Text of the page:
Slave Trade – A Stain That Refuses To Go

They are part of the past of many countries of origin, and of folklore that is fading into public memory as time moves. India is one of them. They are the unsung part of its diaspora, the world’s largest.

Those captured and shipped out as slaves are conveniently forgotten while India respects their successors, the indentured labour that left the shores with an official nod, never to return. Only, the past captors and the new consent-givers were the same.

Enslaving the weak and the vulnerable as part of the warfare caused by the thirst for territory and power is as old as mankind. But it became a lucrative business in the 17th century. The armed captors came stealthily, riding boats and ships, using the cover of darkness and local help, confident that the law was asleep.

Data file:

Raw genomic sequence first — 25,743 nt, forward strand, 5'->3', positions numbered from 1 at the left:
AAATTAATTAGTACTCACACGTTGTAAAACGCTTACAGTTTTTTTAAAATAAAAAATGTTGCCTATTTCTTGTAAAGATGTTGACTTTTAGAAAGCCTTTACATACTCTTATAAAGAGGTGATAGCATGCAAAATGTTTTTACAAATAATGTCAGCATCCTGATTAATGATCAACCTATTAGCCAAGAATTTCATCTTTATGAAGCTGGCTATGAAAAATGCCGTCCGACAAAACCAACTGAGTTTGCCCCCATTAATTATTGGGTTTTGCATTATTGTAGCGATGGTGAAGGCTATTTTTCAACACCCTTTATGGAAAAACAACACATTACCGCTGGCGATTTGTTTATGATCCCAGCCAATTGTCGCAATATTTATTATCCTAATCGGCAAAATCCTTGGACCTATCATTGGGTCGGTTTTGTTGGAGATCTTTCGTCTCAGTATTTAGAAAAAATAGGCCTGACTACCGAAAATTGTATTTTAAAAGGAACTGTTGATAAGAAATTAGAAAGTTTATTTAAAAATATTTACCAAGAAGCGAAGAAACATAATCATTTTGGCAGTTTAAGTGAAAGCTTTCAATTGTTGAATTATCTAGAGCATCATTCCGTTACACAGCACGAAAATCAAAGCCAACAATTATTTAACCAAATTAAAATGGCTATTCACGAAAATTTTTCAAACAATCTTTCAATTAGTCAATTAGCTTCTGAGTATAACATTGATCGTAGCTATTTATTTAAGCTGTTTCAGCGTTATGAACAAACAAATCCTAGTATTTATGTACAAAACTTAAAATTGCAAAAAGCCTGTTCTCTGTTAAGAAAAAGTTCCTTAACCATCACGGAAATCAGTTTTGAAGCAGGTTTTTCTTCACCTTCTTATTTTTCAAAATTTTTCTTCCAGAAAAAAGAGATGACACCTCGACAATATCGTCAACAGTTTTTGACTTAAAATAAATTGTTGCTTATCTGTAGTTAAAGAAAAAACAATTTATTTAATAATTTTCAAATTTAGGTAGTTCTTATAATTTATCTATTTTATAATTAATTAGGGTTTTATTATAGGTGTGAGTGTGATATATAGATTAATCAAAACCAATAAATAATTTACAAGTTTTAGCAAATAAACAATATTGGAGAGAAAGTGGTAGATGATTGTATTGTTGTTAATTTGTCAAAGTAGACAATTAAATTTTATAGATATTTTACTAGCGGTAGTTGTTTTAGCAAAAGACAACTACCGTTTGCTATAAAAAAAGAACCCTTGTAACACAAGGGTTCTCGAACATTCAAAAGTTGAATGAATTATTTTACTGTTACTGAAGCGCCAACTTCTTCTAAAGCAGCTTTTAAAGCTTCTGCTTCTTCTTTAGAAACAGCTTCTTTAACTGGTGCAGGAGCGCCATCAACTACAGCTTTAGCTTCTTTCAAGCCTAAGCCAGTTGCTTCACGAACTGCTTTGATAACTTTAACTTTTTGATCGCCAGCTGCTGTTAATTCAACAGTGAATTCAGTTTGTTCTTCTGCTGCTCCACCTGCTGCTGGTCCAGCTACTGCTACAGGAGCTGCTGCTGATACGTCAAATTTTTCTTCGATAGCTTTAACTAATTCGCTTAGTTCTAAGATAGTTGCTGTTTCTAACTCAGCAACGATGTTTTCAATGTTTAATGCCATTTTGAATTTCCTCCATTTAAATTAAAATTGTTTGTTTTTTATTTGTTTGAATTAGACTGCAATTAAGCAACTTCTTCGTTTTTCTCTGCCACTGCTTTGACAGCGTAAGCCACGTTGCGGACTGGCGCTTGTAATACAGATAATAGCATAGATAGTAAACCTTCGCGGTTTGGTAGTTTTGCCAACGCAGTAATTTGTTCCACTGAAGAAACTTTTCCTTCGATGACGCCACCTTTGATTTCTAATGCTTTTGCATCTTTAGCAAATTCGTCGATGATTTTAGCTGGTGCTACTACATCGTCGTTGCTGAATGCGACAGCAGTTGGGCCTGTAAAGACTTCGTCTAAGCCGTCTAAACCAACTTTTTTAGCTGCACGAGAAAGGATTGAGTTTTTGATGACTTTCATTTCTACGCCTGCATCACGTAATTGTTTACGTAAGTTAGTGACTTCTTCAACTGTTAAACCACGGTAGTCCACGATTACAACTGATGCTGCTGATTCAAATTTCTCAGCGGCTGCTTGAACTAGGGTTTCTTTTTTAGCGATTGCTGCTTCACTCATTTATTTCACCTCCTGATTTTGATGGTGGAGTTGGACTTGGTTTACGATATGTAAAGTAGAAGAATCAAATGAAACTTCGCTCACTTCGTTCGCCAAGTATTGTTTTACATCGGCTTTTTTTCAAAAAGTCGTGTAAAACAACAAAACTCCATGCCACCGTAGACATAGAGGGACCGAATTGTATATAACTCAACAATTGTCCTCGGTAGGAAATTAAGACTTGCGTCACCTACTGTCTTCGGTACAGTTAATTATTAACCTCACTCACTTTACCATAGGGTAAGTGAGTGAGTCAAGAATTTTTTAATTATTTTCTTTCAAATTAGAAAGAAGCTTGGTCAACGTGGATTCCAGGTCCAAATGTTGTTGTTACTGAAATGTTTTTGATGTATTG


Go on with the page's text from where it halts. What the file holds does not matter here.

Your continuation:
Moving guns with goods for trade, also using religion when and where convenient, European powers colonized the world. They created national borders where none existed, to suit their geo-economic interests. The traders carved out empires where they impoverished the people and divided them into ethnic/faith/regional lines.

That colonial-era slavery is today surfacing across the world, Europe especially, as racism, apartheid and sectarian violence in countries that colonized and their erstwhile colonies alike. Note the shootouts, the terror attacks, the ethnic strife and much that is happening today.

The Empire is striking back as former colonizers struggle to co-exist with their former subjects. While this may be arguable, the recurring violence that is the consequence of colonization is not. And it is only going to escalate with time.

The provocation for writing this is the apology tendered last week by Dutch King Willem-Alexander. He laid a wreath at the slavery monument after apologising for the royal house’s role in slavery and asking forgiveness. Only, it has come on the 150th anniversary of the date when slavery was officially outlawed. And with the ban had come compensation, not for the slaves but for slave owners.